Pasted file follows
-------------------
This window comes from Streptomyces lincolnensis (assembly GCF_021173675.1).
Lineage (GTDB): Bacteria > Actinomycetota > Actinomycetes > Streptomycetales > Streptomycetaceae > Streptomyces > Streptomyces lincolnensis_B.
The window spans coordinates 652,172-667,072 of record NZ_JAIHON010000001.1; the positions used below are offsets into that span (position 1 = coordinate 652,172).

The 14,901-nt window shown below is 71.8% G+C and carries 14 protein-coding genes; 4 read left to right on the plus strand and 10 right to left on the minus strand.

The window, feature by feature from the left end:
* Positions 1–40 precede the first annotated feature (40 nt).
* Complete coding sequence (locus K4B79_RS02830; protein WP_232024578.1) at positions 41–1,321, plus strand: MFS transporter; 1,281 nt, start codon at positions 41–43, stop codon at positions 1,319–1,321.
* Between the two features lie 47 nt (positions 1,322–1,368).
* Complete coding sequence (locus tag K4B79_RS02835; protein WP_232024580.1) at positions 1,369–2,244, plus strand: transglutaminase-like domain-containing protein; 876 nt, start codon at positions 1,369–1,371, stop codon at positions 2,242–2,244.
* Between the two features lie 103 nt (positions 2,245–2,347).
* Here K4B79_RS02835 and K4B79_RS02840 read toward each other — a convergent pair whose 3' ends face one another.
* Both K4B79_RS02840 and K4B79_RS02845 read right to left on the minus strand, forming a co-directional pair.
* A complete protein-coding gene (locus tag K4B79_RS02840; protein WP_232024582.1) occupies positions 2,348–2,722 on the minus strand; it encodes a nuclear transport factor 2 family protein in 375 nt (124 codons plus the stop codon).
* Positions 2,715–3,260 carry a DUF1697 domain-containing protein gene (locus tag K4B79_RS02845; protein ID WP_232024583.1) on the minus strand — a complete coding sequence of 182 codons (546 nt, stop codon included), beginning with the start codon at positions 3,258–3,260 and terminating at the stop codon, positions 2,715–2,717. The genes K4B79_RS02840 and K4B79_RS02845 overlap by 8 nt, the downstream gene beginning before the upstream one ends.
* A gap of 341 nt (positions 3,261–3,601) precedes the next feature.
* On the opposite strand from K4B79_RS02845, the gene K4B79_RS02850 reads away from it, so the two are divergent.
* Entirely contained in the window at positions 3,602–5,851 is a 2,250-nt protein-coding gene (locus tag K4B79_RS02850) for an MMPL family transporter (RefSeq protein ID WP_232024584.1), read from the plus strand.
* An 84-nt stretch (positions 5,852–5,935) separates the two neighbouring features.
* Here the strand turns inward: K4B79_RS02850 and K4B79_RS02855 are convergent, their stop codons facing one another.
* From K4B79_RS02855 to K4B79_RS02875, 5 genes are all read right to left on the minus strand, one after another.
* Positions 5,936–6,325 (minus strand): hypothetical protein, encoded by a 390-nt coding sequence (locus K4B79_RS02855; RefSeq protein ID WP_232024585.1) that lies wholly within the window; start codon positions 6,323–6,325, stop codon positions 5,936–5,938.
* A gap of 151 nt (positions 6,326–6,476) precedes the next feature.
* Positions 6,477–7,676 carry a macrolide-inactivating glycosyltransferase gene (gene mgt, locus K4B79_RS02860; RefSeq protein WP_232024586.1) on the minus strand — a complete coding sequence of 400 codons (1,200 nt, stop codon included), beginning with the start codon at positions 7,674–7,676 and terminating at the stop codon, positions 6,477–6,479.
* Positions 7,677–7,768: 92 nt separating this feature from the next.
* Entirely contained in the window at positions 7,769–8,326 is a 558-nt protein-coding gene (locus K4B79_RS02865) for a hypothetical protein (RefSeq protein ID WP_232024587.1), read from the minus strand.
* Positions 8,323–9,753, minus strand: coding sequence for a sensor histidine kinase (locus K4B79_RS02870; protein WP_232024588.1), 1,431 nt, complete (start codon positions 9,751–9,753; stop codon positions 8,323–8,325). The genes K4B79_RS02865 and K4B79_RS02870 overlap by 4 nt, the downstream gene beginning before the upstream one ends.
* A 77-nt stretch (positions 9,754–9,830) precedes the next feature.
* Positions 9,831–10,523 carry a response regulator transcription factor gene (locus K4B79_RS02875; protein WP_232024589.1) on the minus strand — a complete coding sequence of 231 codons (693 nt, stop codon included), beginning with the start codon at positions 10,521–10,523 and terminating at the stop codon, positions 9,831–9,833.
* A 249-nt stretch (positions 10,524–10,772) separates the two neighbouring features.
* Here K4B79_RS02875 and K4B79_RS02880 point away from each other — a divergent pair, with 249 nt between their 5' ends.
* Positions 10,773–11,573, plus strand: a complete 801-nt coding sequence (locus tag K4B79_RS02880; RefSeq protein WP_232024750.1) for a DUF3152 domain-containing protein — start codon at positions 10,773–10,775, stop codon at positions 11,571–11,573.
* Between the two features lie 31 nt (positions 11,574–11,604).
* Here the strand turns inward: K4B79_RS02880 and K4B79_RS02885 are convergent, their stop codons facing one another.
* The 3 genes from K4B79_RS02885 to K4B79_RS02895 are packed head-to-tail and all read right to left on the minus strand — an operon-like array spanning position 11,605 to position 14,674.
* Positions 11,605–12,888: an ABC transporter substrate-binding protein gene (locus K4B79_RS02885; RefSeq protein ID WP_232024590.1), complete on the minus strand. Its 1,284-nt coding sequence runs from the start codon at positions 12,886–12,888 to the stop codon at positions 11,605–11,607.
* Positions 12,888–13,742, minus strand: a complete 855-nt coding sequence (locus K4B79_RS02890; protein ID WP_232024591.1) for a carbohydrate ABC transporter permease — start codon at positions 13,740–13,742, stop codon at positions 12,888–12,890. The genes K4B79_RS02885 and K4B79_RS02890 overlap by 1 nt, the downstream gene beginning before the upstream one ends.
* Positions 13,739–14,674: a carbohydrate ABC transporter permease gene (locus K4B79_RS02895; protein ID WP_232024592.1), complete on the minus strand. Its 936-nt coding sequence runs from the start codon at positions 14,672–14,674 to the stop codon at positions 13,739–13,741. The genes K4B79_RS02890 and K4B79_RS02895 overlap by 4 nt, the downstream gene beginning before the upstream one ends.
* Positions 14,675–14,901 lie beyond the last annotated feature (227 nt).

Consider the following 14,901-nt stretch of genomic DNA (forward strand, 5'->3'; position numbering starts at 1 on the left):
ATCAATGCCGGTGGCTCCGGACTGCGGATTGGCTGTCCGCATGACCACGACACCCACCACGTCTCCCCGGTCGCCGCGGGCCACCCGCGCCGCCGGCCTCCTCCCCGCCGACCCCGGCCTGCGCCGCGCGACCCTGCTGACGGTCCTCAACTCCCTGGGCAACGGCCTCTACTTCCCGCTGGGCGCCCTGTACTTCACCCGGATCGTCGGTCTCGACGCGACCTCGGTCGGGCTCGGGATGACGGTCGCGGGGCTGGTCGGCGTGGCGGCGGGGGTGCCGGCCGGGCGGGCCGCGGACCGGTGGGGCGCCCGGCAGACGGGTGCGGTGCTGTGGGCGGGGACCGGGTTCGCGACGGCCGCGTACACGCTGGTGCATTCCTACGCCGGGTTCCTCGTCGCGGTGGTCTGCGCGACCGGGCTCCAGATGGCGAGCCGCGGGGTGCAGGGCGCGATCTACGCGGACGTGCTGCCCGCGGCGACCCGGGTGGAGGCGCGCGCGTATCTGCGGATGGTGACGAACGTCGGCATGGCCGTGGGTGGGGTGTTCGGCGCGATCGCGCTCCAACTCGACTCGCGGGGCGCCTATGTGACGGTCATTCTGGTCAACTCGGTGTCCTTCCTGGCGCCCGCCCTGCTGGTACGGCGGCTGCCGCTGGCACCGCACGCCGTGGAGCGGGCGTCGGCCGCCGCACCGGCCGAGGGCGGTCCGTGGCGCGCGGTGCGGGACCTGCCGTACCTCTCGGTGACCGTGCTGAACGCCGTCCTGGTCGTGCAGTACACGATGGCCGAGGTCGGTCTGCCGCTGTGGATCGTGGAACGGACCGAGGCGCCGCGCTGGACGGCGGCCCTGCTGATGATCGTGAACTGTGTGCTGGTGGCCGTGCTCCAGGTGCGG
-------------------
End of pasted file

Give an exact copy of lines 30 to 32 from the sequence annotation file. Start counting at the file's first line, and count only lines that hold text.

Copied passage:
* Here K4B79_RS02875 and K4B79_RS02880 point away from each other — a divergent pair, with 249 nt between their 5' ends.
* Positions 10,773–11,573, plus strand: a complete 801-nt coding sequence (locus tag K4B79_RS02880; RefSeq protein WP_232024750.1) for a DUF3152 domain-containing protein — start codon at positions 10,773–10,775, stop codon at positions 11,571–11,573.
* Between the two features lie 31 nt (positions 11,574–11,604).